For a friendly highly energized dog, leave your dog on “place” when guests enter the home. At first, have your dog on leash so that he/she can’t catapult onto your guest. The dog understands not to leave “place” but will remain in an excited mood. As your dog calms down, have your guest approach your dog who is on place to receive petting.

If your dog re-energizes or comes off of place, have your guest step back while you resend your dog to “place.” Your dog will soon learn that the quickest way to get petting is to remain on place and calm themselves down. You can release your dog from “place” when he/she is calm.

For a highly energized dog or a fearful aggressive dog, obtain personal instruction by calling us at 734-634-4152 or go to Michigan Dog Training.

How do I teach my dog to go to “place”?

dog training, Michigan Dog Training, teach your dog to go to place, behavior shaping, clicker trainingMax and Lucky are attending private dog training lessons at Michigan Dog Training in Plymouth, Michigan with dog behaviorist Michael Burkey. In the video below, they demonstrate how to teach your dog to go to “place” via clicker training and behavior shaping.

Clicker training is using a sound such as the click of a clicker to mark the moment your dog did a desired behavior and to signal that a food reward is forthcoming. Behavior shaping is capturing and rewarding behavior as it occurs such as the dog touching the target stick with his nose versus luring the dog into the desired behavior. Luring tends to be a faster method of dog training but behavior shaping requires the dog to think instead of just follow a hand and thus cements the exercise into his mind more soundly. A dog taught via shaping is also more engaged in the learning exercise and willing to try new behaviors.

Teaching your dog to go to “place” (a pre-designated location) can be helpful when welcoming your guests into your home, having your dog go away from the kitchen table to prevent begging, jump into your vehicle, go to a spot and relax, etc.

Place can be taught via hand luring or in this example by teaching the dog to touch a target stick such as an Alley Pop freestanding target. The target stick is used to get the dog to move away from the handler. Later, the target stick is placed on the mat where you want your dog to go to and the final step is to remove the target stick and simply have the dog go to the mat on the cue of “place”.

The five steps for teaching your dog go to “place” using behavior shaping include:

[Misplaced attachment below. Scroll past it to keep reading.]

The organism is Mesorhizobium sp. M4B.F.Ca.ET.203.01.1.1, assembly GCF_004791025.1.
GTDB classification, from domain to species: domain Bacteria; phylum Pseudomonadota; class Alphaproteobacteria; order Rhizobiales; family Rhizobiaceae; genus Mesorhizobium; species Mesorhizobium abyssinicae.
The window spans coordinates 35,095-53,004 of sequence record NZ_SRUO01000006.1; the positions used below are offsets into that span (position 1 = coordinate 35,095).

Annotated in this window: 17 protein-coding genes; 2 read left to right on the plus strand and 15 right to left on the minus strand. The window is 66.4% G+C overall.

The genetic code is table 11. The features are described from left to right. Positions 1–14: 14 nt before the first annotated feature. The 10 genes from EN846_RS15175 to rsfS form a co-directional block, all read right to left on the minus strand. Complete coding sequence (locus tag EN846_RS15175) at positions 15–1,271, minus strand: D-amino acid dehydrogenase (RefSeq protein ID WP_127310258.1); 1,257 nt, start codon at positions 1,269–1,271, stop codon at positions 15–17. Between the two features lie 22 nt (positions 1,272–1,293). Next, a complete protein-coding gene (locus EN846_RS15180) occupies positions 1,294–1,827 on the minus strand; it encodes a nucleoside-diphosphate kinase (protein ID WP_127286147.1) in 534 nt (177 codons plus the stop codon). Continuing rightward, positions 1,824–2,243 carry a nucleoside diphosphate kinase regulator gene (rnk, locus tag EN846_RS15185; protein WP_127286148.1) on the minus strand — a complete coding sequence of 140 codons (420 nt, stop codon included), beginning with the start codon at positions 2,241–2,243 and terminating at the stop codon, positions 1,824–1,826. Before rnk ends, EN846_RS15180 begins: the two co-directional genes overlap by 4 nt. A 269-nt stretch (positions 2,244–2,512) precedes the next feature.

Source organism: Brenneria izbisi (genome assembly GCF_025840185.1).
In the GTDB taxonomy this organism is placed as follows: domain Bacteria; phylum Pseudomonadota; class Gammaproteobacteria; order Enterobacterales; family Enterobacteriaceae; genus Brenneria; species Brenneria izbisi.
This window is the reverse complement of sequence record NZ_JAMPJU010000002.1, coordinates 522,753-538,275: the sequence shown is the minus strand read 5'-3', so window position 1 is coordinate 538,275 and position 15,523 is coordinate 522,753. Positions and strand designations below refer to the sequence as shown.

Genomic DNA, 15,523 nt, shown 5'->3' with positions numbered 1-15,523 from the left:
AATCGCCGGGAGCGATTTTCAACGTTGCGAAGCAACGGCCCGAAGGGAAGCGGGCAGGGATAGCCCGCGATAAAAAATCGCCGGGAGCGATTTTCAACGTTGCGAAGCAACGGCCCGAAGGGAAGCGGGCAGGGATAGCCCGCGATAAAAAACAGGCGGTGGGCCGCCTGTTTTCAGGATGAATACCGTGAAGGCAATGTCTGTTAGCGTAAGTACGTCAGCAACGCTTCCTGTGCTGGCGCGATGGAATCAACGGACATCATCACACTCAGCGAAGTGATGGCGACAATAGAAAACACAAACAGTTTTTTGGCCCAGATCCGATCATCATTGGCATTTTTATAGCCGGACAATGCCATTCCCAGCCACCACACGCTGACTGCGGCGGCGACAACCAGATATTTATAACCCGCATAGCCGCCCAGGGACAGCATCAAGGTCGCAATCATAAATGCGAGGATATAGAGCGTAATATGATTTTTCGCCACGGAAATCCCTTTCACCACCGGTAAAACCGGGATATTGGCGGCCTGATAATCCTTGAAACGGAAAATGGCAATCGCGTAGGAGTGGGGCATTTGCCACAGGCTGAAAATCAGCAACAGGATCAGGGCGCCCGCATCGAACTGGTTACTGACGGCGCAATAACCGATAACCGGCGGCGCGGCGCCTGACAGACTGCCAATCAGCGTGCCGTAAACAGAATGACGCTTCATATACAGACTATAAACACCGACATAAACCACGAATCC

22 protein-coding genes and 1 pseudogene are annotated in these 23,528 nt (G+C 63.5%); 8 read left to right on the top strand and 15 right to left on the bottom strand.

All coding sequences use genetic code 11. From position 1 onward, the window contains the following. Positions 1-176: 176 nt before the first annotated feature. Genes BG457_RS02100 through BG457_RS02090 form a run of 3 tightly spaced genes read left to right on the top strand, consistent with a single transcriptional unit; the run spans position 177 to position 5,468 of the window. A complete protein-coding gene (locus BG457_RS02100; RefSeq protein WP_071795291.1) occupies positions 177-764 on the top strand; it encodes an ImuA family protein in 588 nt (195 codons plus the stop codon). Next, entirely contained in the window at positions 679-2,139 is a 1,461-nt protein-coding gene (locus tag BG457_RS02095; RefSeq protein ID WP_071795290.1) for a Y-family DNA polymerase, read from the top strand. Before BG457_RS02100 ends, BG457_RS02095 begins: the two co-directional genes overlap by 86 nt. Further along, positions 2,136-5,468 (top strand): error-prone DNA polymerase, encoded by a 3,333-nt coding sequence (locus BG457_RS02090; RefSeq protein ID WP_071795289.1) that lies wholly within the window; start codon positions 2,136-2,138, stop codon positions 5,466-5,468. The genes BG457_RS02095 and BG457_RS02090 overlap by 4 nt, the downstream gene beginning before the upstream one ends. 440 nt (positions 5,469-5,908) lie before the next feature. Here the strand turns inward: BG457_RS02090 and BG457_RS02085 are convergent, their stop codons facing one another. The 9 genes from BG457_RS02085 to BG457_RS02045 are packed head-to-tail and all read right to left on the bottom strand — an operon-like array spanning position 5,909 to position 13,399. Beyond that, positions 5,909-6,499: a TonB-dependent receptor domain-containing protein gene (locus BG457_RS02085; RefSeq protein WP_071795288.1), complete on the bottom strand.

1. Teach your dog to touch a target stick held in your hand,
2. Teach your dog to touch a free standing target stick,
3. Send your dog to the target stick from a distance,
4. Place the target stick on a mat to start teaching “place”,
5. Remove the target stick from the “place” mat and cue – Place

Number One Best Dog Training Tip

Michigan Dog Training, all dog breeds, large dog breeds, small dog breeds

What is the number one or best dog training tip that a dog trainer can offer? That can be a hard question to answer as there are a lot of things that go into training a dog to have the relationship you desire. However, if you pressed me to answer that question, the answer would be hands down – “consistency.”

Dogs are quick visual learners. They are keen observers and remember your routines. They jump for joy when you pick up their leash telegraphing them it’s time for a walk, they become anxious when you pick up your car keys signaling you’re going to work, etc. One of my clever clients told me that their dog got anxious when she washed her morning water glass as she always did that just prior to putting on her coat and leaving for the day. So sometimes it’s not just picking up the keys or coat that can trigger a response. A dog can recognize an earlier part of the chain of events, especially if you’re consistent in your routine.

When you think your dog has learned an obedience cue via a hand signal or a verbal cue, is that the only thing that triggered them to perform or do other subtle cues prompt them to act? Some examples may include; reaching into your treat pouch before giving a command, learning forward into the dog prior to giving a command to lay down, turning away from them as you want them to exit a vehicle instead of waiting for a command to do so, etc.

Michigan Dog Training, Police K9

K9 Simone

Before I worked on the street as a law enforcement officer, I did an internship in the county jail. That experience taught me I never wanted to work in the jail but it was an interesting social observation. Because the inmates have nothing but time on their hands, they are keen observers of the Correctional Officers’ (COs) routines. And, COs just like all humans are creatures of habits despite trying not to be so. Many of the inmates would purposely try to frustrate the COs for entertainment purposes. Some of the COs recognized it was all a game and were able to not take the inmates’ antics personally. Whereas, many others took it personally and sequentially caused themselves a lot of undue stress that would probably result in elevated blood pressures and other medical conditions.

Similarly, I see many dog owners who are stressed out and struggling with the undesired antics of their dogs. It doesn’t have to be that way. Just like one hires a professional to help them with their taxes, legal matters, and health issues; one should seek help from a professional dog trainer or dog behaviorist. The main thing that separates a pet owner from a dog trainer is consistency. Pet owners can learn how to train a dog but their success level will be dependent upon their consistent follow through.